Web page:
Resilience and Stability
On the previous page, we saw that the idea of carrying capacity is closely related to the idea of sustainability. Here we’re going to explore another closely related idea: resilience. Resilience is a property of systems related to how a system responds to a disturbance or stressor. In rough terms, the more resilient a system is, the larger a disturbance it can handle.
To understand resilience with more precision, we need to first understand the concept of a system state. A system’s state is the general configuration that it is in. For example, if we think of a glass jar as being a system, then smashing the jar into little pieces would be a change to the system’s state. Or, if we think of a farm as being a system, then neglecting the farm for so long that it grows into a forest would be a change to the system’s state.
What qualifies as a state change depends on how we define the system. There are often many ways of defining a system, so there will also be many ways of defining its states and changes to them. We should have the mental flexibility to imagine systems and states being defined in different ways so that we can define them in ways that are helpful for our purposes, and so that we can understand how other people are defining them.
Given this understanding of system state, we can now define resilience with more precision.
Resilience is the ability of a system to maintain certain functions, processes, or populations after experiencing a disturbance.
Let's continue with the jar metaphor, and imagine that the jar is a system for holding sand. The system components would then be the glass jar, the lid, and the sand and air inside the jar. If our glass jar system is thrown at a wall with enough force, it will smash into little pieces and no longer be able to perform its principal function of holding sand (or anything, for that matter). But what if the force of impact was only strong enough to crack the jar without breaking it apart? In this case, one of the system components - the jar - is changed, but the system can continue to hold sand, and thus its system state remains essentially the same. The jar system's resilience, then, is the size of the impact it can withstand without smashing to pieces. Remember that disturbances always change systems in some way (otherwise we wouldn't call them disturbances). The more a system is able to maintain its functions and components after a disturbance, the greater its resilience to that disturbance.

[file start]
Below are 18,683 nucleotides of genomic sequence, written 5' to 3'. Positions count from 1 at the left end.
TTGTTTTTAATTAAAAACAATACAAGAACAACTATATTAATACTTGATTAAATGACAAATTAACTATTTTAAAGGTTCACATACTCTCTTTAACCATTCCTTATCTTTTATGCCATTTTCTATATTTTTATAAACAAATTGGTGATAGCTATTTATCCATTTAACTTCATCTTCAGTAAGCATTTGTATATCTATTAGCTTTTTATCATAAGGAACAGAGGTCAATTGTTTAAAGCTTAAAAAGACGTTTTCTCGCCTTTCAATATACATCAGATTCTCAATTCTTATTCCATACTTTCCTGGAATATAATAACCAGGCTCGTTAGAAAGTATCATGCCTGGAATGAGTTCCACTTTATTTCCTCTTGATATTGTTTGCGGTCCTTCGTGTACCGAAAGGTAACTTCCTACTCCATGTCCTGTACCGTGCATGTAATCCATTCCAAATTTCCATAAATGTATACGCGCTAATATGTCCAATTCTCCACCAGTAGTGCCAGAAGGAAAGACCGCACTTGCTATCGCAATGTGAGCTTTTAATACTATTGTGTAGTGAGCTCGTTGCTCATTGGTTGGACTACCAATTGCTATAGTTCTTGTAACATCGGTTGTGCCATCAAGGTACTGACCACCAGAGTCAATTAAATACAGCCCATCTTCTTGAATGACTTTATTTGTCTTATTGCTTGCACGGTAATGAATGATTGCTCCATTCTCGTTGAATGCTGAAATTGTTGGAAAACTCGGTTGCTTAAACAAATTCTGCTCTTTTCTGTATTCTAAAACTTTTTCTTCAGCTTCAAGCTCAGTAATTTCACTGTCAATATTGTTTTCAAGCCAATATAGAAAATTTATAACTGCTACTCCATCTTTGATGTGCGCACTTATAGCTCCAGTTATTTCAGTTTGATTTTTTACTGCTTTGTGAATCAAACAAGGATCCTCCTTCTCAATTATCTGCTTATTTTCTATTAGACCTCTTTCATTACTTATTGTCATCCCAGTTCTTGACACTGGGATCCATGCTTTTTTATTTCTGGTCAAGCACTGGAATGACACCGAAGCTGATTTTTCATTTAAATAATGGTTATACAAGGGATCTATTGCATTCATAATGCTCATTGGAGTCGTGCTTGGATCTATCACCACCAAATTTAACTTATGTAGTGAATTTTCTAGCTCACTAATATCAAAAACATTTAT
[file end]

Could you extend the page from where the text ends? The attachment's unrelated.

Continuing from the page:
With simple systems like the glass jar filled with sand, resilience can be (and often is) represented using the metaphor of a ball in a basin. If the ball is pushed a little bit, it will return to the bottom of the basin, i.e., to its initial state. If the ball is pushed hard enough, it will leave the basin and eventually settle somewhere else, i.e., in an additional state. The height of the basin thus corresponds with resilience: the higher the basin, the harder of a push the ball can withstand and still return to its initial state. Of course, this metaphor becomes less helpful with more complex systems that have many constituents, processes, and functions. In reality, most systems are only relatively resilient to most disturbances. Most complex systems are able to maintain some, but not all, components, processes, and functions after any given disturbance (as long as it is not catastrophic). In other words, resilience in real-world systems is usually relative to the type of disturbance and specific constituents, processes, and functions.